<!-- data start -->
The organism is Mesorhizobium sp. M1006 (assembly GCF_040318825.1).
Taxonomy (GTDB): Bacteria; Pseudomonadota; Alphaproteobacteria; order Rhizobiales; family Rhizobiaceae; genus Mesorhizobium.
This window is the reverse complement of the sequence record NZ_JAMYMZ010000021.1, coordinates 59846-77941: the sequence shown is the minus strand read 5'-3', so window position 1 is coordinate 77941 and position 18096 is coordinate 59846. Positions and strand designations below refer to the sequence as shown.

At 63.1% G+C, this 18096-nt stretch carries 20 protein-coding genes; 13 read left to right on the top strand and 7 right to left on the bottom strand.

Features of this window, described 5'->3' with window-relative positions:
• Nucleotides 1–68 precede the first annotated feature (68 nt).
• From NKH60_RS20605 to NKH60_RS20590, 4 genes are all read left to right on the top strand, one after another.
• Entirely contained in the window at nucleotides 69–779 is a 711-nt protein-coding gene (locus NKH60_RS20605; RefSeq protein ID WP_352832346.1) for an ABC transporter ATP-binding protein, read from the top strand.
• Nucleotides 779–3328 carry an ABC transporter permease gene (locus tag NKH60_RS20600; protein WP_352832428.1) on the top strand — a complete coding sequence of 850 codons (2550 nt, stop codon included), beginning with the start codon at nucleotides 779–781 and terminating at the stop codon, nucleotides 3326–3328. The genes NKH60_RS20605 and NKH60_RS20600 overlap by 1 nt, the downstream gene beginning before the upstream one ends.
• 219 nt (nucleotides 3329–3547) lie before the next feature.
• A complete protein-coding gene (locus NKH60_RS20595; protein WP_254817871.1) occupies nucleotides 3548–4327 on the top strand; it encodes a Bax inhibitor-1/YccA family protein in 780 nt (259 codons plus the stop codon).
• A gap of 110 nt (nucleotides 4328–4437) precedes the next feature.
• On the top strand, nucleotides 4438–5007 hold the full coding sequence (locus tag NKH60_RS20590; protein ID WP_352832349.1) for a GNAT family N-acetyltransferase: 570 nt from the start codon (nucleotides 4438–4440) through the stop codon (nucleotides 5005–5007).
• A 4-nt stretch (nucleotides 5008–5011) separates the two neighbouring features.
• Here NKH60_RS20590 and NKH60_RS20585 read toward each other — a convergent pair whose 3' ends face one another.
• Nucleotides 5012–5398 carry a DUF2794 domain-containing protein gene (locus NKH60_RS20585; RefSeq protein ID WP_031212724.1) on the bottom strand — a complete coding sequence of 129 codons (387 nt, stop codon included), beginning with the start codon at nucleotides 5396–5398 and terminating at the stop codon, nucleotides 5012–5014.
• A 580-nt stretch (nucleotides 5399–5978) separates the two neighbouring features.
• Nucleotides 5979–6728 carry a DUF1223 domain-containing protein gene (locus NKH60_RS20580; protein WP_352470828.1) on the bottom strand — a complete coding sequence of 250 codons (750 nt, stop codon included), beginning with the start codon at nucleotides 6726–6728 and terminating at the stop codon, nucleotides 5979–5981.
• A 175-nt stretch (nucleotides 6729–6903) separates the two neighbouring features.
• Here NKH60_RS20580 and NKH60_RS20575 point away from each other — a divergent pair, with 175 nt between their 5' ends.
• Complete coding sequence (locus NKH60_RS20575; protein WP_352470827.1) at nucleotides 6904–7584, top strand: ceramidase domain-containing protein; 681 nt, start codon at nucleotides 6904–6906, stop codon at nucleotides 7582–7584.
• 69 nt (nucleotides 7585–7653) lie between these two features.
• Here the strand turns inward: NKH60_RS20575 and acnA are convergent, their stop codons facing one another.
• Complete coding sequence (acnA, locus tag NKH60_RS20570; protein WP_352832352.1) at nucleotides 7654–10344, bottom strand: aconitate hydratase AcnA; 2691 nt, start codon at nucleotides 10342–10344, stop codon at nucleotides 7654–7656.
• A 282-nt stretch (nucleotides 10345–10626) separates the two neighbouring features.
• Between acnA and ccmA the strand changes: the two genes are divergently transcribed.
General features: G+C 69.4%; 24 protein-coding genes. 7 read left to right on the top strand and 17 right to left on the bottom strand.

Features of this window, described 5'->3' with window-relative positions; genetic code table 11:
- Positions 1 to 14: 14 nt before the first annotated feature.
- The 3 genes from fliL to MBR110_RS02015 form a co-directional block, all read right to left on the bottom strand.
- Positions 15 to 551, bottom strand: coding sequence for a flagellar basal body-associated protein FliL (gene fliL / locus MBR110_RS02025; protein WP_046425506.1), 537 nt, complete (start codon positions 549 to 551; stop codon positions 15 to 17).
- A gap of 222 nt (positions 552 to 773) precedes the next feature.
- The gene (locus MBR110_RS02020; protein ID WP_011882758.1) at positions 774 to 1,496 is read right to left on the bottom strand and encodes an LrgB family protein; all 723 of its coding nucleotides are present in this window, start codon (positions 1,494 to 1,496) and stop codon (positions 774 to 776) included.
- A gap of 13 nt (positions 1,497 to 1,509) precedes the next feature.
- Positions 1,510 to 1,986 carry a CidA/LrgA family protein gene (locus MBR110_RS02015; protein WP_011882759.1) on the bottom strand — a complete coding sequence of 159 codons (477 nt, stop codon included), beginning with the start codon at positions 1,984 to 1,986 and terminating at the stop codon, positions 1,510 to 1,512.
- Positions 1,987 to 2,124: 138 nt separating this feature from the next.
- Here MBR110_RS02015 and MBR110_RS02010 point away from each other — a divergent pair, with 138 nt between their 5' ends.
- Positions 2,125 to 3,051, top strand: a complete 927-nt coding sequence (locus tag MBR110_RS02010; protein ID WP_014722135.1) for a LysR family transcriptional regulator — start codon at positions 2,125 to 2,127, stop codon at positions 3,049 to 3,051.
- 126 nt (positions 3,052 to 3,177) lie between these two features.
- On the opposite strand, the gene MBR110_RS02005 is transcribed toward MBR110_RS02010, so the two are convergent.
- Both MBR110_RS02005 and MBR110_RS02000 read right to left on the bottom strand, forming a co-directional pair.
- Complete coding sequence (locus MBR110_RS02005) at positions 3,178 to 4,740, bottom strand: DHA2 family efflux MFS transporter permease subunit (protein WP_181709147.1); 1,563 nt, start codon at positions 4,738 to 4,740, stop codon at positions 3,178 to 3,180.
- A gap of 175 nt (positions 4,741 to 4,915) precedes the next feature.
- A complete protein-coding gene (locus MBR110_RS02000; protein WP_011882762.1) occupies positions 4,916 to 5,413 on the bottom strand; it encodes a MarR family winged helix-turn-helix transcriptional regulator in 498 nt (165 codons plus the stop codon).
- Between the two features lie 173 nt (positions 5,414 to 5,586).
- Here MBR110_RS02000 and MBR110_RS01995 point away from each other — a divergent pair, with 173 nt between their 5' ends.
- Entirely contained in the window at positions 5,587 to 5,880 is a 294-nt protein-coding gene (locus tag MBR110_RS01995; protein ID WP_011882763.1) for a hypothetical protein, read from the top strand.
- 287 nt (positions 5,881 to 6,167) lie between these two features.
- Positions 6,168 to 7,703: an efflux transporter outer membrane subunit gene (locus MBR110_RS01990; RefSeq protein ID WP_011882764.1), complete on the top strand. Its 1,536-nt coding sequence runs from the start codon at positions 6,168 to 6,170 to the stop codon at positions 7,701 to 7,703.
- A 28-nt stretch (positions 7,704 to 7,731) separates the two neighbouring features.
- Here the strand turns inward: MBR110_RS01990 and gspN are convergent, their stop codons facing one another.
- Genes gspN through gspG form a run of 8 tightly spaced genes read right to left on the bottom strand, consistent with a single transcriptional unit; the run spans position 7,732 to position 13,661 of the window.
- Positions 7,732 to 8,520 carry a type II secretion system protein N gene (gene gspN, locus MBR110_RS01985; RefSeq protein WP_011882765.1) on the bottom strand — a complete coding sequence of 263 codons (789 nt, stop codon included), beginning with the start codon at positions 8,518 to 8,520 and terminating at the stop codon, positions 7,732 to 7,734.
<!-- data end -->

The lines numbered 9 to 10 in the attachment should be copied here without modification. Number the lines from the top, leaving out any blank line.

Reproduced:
• Nucleotides 779–3328 carry an ABC transporter permease gene (locus tag NKH60_RS20600; protein WP_352832428.1) on the top strand — a complete coding sequence of 850 codons (2550 nt, stop codon included), beginning with the start codon at nucleotides 779–781 and terminating at the stop codon, nucleotides 3326–3328. The genes NKH60_RS20605 and NKH60_RS20600 overlap by 1 nt, the downstream gene beginning before the upstream one ends.
• 219 nt (nucleotides 3329–3547) lie before the next feature.